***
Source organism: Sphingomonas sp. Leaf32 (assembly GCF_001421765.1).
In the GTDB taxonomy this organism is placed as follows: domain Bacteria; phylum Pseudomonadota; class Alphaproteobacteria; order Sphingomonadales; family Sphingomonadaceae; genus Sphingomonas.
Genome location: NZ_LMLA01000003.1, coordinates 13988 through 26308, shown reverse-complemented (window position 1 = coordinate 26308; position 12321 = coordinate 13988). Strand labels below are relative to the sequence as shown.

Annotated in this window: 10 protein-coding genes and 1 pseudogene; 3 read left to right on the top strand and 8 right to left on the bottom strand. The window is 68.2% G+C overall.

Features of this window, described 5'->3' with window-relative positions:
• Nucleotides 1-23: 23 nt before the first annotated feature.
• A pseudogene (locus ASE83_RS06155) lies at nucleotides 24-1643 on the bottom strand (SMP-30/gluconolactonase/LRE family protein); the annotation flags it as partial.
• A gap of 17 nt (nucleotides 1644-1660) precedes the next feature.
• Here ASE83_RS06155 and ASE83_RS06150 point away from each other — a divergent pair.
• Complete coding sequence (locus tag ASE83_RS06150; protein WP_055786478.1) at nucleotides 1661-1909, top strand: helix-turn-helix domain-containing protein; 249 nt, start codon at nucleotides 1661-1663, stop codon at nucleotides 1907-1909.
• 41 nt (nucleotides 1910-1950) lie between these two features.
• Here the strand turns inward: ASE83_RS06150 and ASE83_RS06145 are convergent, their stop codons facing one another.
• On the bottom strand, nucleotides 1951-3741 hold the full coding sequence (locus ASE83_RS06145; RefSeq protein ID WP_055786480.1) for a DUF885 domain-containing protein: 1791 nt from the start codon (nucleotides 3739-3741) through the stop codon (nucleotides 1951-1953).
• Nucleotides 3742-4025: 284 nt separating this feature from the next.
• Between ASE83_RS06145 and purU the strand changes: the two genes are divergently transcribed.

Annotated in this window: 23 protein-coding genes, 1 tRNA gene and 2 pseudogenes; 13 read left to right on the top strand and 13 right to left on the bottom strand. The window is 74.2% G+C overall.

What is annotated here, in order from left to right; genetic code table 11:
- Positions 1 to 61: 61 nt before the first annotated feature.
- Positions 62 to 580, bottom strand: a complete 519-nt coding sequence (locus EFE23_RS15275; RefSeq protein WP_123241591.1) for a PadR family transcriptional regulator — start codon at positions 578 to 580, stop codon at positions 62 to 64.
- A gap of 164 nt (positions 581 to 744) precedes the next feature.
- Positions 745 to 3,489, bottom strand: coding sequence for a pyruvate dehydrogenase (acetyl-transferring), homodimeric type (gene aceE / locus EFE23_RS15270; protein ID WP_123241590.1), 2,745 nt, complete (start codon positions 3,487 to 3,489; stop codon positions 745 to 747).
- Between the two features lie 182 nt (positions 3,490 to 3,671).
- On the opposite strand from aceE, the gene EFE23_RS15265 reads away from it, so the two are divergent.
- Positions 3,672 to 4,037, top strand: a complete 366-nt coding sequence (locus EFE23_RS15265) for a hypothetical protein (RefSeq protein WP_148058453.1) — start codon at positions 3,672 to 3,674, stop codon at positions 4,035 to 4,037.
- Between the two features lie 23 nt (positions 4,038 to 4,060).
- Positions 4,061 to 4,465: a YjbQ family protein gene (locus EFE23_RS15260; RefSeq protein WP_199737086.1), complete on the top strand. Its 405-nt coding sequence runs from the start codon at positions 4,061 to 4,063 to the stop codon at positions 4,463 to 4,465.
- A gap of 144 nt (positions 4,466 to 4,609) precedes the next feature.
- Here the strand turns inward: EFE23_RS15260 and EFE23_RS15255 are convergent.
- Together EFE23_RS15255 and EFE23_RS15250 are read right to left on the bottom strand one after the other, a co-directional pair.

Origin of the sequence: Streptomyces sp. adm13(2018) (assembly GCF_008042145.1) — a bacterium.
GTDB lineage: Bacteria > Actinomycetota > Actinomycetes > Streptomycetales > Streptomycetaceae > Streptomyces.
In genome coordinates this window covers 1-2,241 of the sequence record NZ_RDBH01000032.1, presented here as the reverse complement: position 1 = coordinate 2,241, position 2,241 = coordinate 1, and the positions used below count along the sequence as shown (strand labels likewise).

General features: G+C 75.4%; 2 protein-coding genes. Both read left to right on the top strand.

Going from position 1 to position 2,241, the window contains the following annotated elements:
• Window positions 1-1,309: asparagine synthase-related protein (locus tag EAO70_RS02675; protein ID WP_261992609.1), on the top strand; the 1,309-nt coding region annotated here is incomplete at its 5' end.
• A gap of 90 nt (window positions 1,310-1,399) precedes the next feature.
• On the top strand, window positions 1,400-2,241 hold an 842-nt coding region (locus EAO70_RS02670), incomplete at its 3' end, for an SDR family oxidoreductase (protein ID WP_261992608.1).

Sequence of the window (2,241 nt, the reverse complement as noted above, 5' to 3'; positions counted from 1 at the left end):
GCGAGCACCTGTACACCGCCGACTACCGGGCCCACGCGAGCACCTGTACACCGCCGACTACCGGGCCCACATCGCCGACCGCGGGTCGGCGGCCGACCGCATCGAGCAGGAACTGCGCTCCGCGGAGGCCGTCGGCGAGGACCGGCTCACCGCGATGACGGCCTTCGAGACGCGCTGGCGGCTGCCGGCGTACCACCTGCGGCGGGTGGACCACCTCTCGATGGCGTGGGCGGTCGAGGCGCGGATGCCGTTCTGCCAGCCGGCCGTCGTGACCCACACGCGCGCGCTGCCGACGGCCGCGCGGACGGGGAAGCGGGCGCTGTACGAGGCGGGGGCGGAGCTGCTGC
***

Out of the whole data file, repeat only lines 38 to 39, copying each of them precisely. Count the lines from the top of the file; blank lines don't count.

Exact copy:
Sequence of the window (2,241 nt, the reverse complement as noted above, 5' to 3'; positions counted from 1 at the left end):
GCGAGCACCTGTACACCGCCGACTACCGGGCCCACGCGAGCACCTGTACACCGCCGACTACCGGGCCCACATCGCCGACCGCGGGTCGGCGGCCGACCGCATCGAGCAGGAACTGCGCTCCGCGGAGGCCGTCGGCGAGGACCGGCTCACCGCGATGACGGCCTTCGAGACGCGCTGGCGGCTGCCGGCGTACCACCTGCGGCGGGTGGACCACCTCTCGATGGCGTGGGCGGTCGAGGCGCGGATGCCGTTCTGCCAGCCGGCCGTCGTGACCCACACGCGCGCGCTGCCGACGGCCGCGCGGACGGGGAAGCGGGCGCTGTACGAGGCGGGGGCGGAGCTGCTGC